Phrasal verbs are very important in English, particularly in spoken conversation. They are often used by native speakers and are a great way to build your vocabulary and improve your fluency.
What are phrasal verbs? Phrasal verbs have a verb and an additional adverb or preposition. Here’s an example of a common phrasal verb used in a sentence:
- I get up at 6 every morning.
The phrasal verb here is “to get + up”. As you can see, the word “up” completely changes the meaning of the verb “get”.
Here are a few more phrasal verbs with the verb “to get”:
to get around to something: to find the time to start or continue a task
- I’m sorry. I didn’t get around to sending you the documents this week. I’ll do it on Monday.
to get rid of something: to throw away or donate something you don’t want or need anymore.
- We should really get rid of these office chairs and buy new ones.
to get on/along with someone: to have a good a good relationship with someone / to understand the person well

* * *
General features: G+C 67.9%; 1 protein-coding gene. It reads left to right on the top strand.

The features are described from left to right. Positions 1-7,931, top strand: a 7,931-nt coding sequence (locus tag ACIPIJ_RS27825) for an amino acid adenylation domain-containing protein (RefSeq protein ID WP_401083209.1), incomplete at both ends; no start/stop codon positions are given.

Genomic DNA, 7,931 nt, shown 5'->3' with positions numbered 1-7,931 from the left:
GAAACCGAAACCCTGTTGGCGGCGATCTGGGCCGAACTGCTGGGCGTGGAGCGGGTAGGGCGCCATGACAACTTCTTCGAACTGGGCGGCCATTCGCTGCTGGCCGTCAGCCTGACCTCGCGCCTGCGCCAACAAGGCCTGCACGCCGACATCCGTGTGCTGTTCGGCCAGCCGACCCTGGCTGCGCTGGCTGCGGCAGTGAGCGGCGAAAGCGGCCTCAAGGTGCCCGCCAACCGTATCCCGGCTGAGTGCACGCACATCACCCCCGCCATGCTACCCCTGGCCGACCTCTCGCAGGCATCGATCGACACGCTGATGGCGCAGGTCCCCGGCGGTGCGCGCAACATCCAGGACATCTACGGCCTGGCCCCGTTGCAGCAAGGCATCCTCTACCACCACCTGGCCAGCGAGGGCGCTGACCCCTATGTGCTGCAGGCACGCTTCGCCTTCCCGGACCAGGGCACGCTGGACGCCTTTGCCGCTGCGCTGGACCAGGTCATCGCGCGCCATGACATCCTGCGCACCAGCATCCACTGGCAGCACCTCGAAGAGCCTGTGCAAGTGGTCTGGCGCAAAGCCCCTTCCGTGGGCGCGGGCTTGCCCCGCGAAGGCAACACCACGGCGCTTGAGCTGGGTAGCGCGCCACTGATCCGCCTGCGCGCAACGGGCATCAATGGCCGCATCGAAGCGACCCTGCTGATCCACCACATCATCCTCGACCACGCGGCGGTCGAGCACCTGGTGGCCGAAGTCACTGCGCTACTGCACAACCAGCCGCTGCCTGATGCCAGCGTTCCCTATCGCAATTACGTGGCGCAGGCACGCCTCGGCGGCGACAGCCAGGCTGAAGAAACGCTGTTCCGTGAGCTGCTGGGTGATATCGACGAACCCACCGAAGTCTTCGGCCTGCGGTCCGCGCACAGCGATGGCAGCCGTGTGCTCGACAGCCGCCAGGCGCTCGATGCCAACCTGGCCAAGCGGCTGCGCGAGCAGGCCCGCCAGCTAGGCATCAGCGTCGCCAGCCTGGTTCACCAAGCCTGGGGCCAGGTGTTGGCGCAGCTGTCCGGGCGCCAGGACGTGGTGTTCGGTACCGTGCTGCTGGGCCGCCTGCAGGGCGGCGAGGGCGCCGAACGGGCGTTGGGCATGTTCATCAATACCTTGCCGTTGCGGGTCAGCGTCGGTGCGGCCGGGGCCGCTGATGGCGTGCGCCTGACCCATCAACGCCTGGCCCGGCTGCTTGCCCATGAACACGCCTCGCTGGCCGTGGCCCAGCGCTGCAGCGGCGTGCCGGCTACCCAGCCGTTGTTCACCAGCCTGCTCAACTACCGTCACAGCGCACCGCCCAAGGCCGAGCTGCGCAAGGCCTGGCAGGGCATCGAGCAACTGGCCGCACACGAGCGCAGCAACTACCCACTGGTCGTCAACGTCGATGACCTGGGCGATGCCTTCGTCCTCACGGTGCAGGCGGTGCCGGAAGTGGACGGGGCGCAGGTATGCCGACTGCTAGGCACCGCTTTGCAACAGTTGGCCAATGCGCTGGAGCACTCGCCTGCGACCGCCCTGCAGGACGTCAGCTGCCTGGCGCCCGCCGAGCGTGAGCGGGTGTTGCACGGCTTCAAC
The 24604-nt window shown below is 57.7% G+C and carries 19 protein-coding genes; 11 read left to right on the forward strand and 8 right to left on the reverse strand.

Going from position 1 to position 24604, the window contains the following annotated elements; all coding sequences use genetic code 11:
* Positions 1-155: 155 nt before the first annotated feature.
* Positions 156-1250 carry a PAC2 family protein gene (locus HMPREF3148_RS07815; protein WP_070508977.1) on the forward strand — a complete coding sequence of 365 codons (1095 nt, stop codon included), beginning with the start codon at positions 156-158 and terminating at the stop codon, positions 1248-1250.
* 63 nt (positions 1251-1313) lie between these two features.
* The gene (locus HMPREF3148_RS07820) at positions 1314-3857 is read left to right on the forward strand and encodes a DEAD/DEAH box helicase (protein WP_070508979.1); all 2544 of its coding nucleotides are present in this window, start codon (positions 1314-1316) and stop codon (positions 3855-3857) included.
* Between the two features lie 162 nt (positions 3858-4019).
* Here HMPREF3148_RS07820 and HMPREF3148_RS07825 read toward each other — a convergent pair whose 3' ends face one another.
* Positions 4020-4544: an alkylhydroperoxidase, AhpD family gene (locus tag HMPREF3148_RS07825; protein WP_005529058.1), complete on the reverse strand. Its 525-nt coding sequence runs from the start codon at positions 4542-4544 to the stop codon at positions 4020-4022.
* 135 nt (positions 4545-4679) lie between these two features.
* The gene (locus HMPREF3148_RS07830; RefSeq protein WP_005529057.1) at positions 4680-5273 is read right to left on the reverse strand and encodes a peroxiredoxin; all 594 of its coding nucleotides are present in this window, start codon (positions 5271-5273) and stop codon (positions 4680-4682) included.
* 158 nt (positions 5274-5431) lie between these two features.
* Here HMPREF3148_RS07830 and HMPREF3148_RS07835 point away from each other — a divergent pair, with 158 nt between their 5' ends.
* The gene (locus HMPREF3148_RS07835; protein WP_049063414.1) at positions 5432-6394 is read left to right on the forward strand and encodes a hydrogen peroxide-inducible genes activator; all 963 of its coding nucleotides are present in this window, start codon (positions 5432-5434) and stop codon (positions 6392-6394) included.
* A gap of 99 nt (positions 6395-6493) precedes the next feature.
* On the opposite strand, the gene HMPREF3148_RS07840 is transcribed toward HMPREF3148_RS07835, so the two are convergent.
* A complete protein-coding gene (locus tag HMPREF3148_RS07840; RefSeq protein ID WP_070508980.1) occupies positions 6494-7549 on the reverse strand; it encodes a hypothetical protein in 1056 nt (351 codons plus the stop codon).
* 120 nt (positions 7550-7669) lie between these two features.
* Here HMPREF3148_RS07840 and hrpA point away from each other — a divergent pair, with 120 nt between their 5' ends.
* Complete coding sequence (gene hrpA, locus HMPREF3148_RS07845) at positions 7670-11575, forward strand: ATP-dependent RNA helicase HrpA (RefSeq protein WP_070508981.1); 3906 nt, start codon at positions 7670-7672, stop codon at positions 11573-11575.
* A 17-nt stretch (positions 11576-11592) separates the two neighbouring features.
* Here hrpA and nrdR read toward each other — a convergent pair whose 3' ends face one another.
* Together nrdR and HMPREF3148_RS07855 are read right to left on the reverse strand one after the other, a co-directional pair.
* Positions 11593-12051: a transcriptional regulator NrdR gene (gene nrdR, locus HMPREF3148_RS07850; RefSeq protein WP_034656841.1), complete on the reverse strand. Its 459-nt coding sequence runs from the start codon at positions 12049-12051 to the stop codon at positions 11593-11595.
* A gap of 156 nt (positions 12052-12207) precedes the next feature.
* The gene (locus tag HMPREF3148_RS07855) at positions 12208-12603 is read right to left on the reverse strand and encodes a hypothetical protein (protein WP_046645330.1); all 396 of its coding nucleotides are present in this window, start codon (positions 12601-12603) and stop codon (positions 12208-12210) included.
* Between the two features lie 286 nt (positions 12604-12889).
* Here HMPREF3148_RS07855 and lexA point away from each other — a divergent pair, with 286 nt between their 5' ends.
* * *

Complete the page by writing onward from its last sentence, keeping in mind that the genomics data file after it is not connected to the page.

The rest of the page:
- I’m getting on with my co-workers at my new job.
- I’ve never really got along with my brother
to get back to someone: to contact someone in response to a request
- Thanks for the inquiry. I’ll get back to you by the end of the week.
to get across / to get (something) across (to someone)
to get across: to be understood
- With social media, it’s always easy to get across.
to get something across: to successfully communicate something (to someone)
- It was easy to get the new concept across (to them).